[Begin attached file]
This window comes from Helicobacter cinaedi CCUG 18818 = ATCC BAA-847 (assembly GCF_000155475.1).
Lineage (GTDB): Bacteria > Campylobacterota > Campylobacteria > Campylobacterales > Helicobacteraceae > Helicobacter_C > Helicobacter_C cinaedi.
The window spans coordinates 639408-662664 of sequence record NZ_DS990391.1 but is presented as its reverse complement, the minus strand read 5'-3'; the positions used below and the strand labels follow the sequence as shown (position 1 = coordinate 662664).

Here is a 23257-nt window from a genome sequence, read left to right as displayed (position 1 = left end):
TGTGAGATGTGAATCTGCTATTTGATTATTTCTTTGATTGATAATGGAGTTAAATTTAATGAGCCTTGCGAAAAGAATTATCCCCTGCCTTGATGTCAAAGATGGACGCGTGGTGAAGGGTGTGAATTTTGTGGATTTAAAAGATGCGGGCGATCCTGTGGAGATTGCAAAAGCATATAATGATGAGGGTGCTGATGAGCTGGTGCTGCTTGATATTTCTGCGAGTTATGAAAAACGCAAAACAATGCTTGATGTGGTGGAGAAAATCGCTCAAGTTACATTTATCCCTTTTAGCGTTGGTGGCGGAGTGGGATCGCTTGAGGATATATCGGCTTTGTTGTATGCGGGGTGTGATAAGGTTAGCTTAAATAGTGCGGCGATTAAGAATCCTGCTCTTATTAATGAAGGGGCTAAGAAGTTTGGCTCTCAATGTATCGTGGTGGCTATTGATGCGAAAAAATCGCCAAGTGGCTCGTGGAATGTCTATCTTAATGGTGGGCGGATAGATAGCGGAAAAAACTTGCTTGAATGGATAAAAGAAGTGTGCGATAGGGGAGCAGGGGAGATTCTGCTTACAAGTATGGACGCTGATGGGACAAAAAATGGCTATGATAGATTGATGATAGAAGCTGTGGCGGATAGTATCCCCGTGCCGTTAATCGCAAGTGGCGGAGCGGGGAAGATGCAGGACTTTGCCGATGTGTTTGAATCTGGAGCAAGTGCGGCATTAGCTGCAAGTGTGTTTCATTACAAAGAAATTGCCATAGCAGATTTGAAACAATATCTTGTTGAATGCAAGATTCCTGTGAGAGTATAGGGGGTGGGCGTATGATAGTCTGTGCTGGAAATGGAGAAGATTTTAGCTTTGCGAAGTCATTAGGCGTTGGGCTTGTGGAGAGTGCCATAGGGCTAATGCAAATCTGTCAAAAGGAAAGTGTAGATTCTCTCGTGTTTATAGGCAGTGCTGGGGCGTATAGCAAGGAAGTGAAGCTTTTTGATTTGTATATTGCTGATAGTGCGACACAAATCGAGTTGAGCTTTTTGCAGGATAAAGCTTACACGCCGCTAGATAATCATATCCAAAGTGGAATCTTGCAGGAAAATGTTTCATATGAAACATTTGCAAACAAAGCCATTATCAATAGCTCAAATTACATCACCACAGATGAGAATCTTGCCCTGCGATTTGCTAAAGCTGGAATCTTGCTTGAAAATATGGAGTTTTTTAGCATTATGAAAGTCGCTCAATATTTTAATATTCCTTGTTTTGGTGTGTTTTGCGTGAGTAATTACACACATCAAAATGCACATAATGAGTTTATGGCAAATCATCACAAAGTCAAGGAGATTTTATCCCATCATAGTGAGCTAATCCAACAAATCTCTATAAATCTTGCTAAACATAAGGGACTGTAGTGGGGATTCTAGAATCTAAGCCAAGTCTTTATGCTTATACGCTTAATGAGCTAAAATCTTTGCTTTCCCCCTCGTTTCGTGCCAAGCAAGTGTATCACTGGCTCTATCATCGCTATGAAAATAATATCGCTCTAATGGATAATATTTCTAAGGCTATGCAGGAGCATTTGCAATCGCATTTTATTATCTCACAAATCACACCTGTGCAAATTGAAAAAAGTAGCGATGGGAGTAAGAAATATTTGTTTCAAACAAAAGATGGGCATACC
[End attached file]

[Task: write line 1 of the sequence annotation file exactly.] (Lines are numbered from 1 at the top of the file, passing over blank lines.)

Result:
This window comes from Helicobacter cinaedi CCUG 18818 = ATCC BAA-847 (assembly GCF_000155475.1).